I know I’ve already done a column about winter in the South, but since there is a possibility for some snow this week, I thought it might be good to circle back to this topic.
While my fellow Clevelanders and Midwesterners are preparing for negative double digit temperatures this week (shoutout to you winter warriors, and prayers that you stay safe and warm!), Nashville’s supposed to experience some snow and cooler-than-normal temperatures that might be causing some wardrobe worry.
Therefore, I figured I would give some advice from a lifelong-Northern girl on how to conquer the snow and cold in style.
Long sleeves are probably the best idea for when the temps plummet and the snow starts to fall. Even with my heavy red peacoat that I love, I still get cold outside.
Wearing a long sleeved top or a sweater helps with that, allowing me to stay warmer as I walk to class or spend time outside.
If you do not like long sleeves or are worried you might get too hot, try some layers. I love cardigans and kimonos to wear over short sleeved tops, and they’re great for if you get hot because you have the ability to take the long sleeves off.
Not only do layers keep you warm and give versatility to an outfit, but they also allow a few pieces to create multiple looks! I got a new floral cardigan over break that I just absolutely love.
It has quickly become a staple in my wardrobe because I can wear so much with it. It’s floral, so it has multiple colors in it, which allows me to wear several different short sleeved tops underneath it.
Jeans are my go to in the winter, but I know that not everyone is comfortable with them. Try a long sweater or a longer cardigan with a short sleeve top underneath and pair it with some leggings.
If you tend to get very cold or want to guarantee that you don’t feel the biting wind and winter chill whatsoever, try some fleece leggings instead. And if you’re fan of jeans but feel like they aren’t warm enough, you can have the best of both worlds — layer some thin leggings underneath your jeans to give you that extra warmth.
Going short distances outside shouldn’t be too bad in a quality pair of jeans, but if you aren’t used to the cold temps, leggings might be a good idea underneath.
Leggings are also good when wearing dresses or skirts. While most students tend to try to avoid the dressy outfits when it’s cold and snowy out, it can be done. I wore dresses or skirts every single day for two years of high school — which included below-zero windchill days and feet of snow!
Get yourself some good, sturdy boots that will keep your feet dry and warm from the snow, and some leggings to keep you warm. Although tights will work, they’re a lot thinner than leggings, and you’ll probably still be cold, so leggings are better.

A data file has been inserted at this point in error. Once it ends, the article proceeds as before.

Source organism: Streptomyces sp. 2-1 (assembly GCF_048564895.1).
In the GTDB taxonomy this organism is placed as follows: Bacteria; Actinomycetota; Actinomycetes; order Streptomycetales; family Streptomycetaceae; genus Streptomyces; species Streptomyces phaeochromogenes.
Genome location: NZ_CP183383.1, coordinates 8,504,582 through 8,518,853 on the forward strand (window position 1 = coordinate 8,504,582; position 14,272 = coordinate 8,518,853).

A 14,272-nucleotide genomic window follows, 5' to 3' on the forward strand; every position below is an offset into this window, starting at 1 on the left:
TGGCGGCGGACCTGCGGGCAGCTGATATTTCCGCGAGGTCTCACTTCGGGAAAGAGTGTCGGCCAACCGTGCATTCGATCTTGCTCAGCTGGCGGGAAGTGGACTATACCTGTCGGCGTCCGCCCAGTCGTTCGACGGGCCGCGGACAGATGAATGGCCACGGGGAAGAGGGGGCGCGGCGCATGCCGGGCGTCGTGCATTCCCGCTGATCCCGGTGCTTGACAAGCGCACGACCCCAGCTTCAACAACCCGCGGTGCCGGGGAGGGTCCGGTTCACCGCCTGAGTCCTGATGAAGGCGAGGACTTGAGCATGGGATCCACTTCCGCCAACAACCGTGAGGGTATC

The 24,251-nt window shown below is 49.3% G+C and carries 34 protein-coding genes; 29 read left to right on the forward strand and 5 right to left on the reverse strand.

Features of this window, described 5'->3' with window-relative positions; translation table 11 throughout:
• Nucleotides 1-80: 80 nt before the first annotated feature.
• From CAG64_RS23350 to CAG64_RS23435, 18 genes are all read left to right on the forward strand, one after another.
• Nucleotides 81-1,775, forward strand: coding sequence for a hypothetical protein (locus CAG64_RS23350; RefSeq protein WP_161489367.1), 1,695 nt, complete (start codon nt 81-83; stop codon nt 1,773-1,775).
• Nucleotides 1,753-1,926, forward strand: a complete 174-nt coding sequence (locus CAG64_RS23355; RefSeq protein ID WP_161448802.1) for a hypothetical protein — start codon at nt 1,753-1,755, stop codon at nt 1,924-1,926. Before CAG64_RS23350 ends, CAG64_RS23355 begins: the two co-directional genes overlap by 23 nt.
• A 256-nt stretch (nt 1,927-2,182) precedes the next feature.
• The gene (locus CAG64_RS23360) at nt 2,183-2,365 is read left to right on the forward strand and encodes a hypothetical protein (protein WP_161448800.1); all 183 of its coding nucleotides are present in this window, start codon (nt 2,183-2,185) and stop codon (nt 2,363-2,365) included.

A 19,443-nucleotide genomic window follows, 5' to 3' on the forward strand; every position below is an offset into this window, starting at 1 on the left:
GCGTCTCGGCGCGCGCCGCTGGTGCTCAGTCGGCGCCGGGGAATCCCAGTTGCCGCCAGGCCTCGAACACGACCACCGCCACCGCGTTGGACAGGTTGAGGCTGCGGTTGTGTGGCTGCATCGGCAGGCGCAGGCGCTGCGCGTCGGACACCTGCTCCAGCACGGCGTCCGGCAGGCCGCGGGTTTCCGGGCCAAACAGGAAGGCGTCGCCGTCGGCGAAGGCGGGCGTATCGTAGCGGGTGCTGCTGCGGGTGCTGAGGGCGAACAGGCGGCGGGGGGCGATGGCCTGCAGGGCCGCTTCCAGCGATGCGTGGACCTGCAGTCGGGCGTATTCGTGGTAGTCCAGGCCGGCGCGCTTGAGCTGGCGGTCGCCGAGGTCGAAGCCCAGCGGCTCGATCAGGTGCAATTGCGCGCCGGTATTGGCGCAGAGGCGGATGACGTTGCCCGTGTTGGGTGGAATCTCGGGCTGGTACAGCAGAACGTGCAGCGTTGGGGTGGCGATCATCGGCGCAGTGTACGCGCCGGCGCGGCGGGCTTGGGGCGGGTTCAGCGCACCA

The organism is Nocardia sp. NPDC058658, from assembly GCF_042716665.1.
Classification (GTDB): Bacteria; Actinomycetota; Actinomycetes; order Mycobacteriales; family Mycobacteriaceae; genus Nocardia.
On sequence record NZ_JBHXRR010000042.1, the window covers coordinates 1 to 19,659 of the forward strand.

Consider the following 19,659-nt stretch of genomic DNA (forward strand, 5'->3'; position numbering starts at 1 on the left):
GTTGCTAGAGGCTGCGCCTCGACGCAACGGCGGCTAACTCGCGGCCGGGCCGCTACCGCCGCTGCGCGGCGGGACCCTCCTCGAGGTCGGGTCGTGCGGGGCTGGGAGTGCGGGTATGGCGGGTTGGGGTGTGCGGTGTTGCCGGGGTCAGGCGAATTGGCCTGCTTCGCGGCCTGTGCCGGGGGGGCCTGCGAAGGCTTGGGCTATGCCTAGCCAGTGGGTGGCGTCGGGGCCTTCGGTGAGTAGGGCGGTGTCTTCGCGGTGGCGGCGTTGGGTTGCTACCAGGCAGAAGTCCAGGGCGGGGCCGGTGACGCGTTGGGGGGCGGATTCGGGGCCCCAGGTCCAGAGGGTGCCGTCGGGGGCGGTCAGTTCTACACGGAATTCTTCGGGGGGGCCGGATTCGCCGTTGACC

The brand Hue has a lot of great colors and patterns of quality leggings, but leggings can be found almost anywhere. (I’m personally a fan of Target’s cheap leggings). Pair a sweater with that summer dress that you love (even if it’s a sundress!) to fulfill that layering concept.
For shoes, please cover up! I promise you that the cold will turn your bare feet red and freeze your toes if you wear open-toed shoes or even just canvas shoes that expose the top of your foot.
Plus, if there is snow, stepping in it will make matters worse. Snow is bound to make contact and will straight-up burn because it’s so cold (crazy, right?!
It’s true though). You don’t have to have a fancy pair of Uggs or Timberlands or anything like that. Any pair of boots — even if they aren’t necessarily snow boots — is better than an open shoe because they protect your whole foot.
Tennis shoes are also a dangerous choice, because that little sliver of skin between the end of your pants and the top of your shoe is exposed, and it will hurt after the cold hits it.
I have multiple pairs of boots so I have a variety for different outfits, but every pair does its job of keeping my feet warm in the cold. If you want an extra layer of protection, put on some fuzzy socks.
Be careful though, because wearing anything too thick might widen your shoe to the point that wearing them without thick socks on makes the shoe too big.
As for coats, get something warm! I have a heavy navy jacket that I absolutely love that keeps the cold out. Although it does protect from falling snowflakes, I learned the hard way that it does not protect from torrential rain.
Find something that’ll keep you warm. Mine is plain and navy, but it gives me the opportunity to accessorize.
My sweet roommate made me a scarf over Christmas. It’s bright pink, but has hints of purple and blue in it that coordinates with my coat. Don’t be afraid to accessorize. Even if everything doesn’t match color-wise, you’ll be warm, and that’s what is most important.
Get a hat, too, if you’ll be outside for prolonged periods of time. I love my gray hat, but patterned, colored hats are also a lot of fun to make an outfit pop.
Most of all, do not be afraid to wear what you are comfortable in! If you’re reading through this and thinking that it’d be so much easier to wear sweats and a sweatshirt, go for it.
Wear whatever will keep you warm and happy, because the worst thing about winter temps is being uncomfortable and cold in what you’re wearing.
I’m simply saying that there are alternatives and ways to stay warm while maintaining a fantastic style. Whatever you choose to wear, I hope you stay warm, comfortable and true to yourself! Stay warm this week and fabulous always, Bisons.